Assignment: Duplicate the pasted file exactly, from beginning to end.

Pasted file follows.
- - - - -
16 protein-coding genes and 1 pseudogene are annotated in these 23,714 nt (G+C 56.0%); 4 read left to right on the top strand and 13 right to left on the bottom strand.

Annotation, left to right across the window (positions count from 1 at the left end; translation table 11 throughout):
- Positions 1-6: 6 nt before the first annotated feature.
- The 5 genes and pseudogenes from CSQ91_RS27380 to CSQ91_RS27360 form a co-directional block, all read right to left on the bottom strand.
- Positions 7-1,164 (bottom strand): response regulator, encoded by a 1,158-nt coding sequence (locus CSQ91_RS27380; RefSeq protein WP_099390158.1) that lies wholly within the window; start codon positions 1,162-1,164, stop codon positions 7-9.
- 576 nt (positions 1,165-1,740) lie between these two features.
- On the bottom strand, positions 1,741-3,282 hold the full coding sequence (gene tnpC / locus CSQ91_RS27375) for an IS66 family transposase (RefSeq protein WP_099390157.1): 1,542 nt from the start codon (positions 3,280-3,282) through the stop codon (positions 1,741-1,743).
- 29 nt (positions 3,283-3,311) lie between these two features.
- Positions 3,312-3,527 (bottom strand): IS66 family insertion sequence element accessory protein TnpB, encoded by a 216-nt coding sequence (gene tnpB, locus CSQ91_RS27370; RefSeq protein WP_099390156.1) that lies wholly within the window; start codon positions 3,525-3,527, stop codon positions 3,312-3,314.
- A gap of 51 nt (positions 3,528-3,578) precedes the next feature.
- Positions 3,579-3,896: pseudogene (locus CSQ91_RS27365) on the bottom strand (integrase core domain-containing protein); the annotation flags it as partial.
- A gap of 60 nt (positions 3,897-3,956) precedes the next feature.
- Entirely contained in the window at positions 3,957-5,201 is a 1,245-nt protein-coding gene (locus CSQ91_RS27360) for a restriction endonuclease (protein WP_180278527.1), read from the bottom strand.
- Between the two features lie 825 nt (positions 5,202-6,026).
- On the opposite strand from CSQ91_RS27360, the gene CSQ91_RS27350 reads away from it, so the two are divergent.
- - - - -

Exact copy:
16 protein-coding genes and 1 pseudogene are annotated in these 23,714 nt (G+C 56.0%); 4 read left to right on the top strand and 13 right to left on the bottom strand.

Annotation, left to right across the window (positions count from 1 at the left end; translation table 11 throughout):
- Positions 1-6: 6 nt before the first annotated feature.
- The 5 genes and pseudogenes from CSQ91_RS27380 to CSQ91_RS27360 form a co-directional block, all read right to left on the bottom strand.
- Positions 7-1,164 (bottom strand): response regulator, encoded by a 1,158-nt coding sequence (locus CSQ91_RS27380; RefSeq protein WP_099390158.1) that lies wholly within the window; start codon positions 1,162-1,164, stop codon positions 7-9.
- 576 nt (positions 1,165-1,740) lie between these two features.
- On the bottom strand, positions 1,741-3,282 hold the full coding sequence (gene tnpC / locus CSQ91_RS27375) for an IS66 family transposase (RefSeq protein WP_099390157.1): 1,542 nt from the start codon (positions 3,280-3,282) through the stop codon (positions 1,741-1,743).
- 29 nt (positions 3,283-3,311) lie between these two features.
- Positions 3,312-3,527 (bottom strand): IS66 family insertion sequence element accessory protein TnpB, encoded by a 216-nt coding sequence (gene tnpB, locus CSQ91_RS27370; RefSeq protein WP_099390156.1) that lies wholly within the window; start codon positions 3,525-3,527, stop codon positions 3,312-3,314.
- A gap of 51 nt (positions 3,528-3,578) precedes the next feature.
- Positions 3,579-3,896: pseudogene (locus CSQ91_RS27365) on the bottom strand (integrase core domain-containing protein); the annotation flags it as partial.
- A gap of 60 nt (positions 3,897-3,956) precedes the next feature.
- Entirely contained in the window at positions 3,957-5,201 is a 1,245-nt protein-coding gene (locus CSQ91_RS27360) for a restriction endonuclease (protein WP_180278527.1), read from the bottom strand.
- Between the two features lie 825 nt (positions 5,202-6,026).
- On the opposite strand from CSQ91_RS27360, the gene CSQ91_RS27350 reads away from it, so the two are divergent.